Comparison of the efficacy of moxifloxacin and ethambutol in the treatment of pulmonary tuberculosis
According to preclinical studies, moxifloxacin has promising activity against Mycobacterium tuberculosis, but this effect has not been evaluated using multicomponent therapy in humans.
American scientists compared the activity of moxifloxacin to ethambutol, and the two drugs compared were used in combination with isoniazid, rifampicin and pyrazinamide. The study involved 336 adult patients with Mycobacterium tuberculosis sputum. Patients were randomized into 2 groups: the first group received 400 mg of moxifloxacin 5 days a week, the second - ethambutol 3 days a week after daily administration of the drug for two weeks. The main measure of effectiveness was the presence of mycobacteria in a sputum sample after two months of treatment.
Of the 336 patients enrolled in the study, 277 (82%) were eligible for performance evaluation. More than half of the patients (67%) were men, 206 patients (74%) had radiological signs of pulmonary tuberculosis and 60 people (22%) had HIV infection.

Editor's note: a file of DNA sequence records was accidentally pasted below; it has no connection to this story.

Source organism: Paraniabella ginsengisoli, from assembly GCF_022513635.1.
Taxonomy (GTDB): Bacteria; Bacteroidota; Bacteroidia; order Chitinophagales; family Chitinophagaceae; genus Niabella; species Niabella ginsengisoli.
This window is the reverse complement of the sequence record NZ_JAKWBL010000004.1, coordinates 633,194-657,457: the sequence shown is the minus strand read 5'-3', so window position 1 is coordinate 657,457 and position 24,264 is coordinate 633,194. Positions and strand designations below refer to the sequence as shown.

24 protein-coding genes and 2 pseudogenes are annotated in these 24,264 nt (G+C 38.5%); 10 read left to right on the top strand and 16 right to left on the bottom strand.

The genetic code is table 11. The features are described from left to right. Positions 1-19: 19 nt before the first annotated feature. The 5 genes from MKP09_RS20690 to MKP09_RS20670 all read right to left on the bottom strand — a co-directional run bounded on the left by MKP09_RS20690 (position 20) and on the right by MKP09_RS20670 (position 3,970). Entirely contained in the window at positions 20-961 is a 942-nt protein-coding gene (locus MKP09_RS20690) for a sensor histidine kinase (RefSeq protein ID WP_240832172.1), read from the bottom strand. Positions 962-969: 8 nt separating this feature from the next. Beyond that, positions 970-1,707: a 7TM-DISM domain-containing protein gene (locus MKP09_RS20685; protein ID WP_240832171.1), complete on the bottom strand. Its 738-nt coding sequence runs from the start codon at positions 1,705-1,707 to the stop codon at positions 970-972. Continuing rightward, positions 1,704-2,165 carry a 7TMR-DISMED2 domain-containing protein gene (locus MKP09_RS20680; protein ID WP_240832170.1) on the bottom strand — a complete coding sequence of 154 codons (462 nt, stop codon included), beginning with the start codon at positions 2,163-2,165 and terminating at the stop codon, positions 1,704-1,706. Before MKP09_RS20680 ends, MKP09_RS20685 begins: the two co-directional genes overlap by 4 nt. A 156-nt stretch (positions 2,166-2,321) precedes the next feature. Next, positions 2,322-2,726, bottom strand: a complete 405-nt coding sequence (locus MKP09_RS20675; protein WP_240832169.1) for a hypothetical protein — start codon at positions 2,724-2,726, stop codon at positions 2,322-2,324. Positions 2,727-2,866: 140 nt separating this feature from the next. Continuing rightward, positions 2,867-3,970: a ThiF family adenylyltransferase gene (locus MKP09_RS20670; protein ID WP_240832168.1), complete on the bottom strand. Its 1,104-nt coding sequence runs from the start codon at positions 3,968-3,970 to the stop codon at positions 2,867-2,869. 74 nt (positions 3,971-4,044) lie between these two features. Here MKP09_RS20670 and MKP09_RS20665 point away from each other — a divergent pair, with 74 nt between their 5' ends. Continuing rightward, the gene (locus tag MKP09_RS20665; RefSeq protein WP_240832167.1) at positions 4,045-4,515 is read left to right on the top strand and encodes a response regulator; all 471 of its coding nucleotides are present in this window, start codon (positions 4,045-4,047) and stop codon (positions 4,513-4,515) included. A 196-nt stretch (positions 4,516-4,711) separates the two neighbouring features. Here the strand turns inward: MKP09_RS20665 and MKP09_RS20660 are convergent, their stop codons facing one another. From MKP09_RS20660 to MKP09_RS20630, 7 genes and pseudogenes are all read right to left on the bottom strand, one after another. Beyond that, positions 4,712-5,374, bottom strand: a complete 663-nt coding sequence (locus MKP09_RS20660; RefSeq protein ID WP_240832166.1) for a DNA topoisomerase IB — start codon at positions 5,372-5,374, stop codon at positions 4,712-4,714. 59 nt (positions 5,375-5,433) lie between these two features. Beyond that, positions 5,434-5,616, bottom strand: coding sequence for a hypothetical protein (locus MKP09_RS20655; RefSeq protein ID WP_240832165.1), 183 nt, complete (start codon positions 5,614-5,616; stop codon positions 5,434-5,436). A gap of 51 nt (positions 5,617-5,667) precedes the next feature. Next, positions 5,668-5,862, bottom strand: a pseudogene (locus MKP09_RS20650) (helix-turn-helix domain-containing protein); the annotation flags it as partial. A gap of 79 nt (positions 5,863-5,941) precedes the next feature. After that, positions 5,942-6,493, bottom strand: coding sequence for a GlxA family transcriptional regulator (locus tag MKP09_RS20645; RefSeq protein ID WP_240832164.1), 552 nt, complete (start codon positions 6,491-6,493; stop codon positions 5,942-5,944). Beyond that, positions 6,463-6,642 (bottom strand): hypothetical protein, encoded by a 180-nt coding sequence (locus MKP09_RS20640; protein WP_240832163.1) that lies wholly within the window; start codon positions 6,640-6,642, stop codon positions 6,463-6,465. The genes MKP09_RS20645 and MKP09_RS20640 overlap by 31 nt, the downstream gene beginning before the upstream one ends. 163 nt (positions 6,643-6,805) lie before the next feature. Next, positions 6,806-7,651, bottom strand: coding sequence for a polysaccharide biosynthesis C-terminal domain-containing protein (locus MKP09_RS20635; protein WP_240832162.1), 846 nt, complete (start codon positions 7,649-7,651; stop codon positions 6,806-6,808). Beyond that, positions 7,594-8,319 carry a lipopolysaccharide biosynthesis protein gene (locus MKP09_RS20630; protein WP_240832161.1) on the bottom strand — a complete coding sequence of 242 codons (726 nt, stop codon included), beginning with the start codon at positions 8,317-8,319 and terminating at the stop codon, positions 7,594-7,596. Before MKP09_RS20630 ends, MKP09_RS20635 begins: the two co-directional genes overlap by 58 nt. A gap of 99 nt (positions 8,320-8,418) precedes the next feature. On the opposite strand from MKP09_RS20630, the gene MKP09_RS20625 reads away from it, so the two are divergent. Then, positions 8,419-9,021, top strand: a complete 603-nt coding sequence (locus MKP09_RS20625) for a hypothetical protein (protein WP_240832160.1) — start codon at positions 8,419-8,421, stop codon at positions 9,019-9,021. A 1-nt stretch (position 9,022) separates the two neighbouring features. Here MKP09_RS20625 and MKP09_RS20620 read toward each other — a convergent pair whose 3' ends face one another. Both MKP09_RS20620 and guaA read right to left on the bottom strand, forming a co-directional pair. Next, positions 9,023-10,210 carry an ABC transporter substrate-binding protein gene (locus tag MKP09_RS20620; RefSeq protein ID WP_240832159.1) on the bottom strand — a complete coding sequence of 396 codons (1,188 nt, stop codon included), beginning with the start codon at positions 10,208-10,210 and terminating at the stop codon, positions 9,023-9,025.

After 2 months of treatment, the bacteriological results of sputum were negative in 71% of patients (99 out of 139) who received moxifloxacin and 71% (98 out of 138) who received ethambutol (p = 0.97 ). However, in people receiving moxifloxacin, sputum culture tests were more often negative after 4 weeks of treatment. In addition, nausea was more frequently observed in patients receiving moxifloxacin (22% vs 9% in patients receiving ethambutol, p = 0.002); at the same time, the proportion of patients completing the treatments planned in the study groups was comparable (88% vs 89%, respectively).
Thus, complex therapy for pulmonary tuberculosis, including moxifloxacin in combination with isoniazid, rifampicin, and pyrazinamide, is no more effective in evaluating eradication of the sputum pathogen compared to therapy using ethambutol in combination with the above drugs, but gives better results earlier in therapy terms.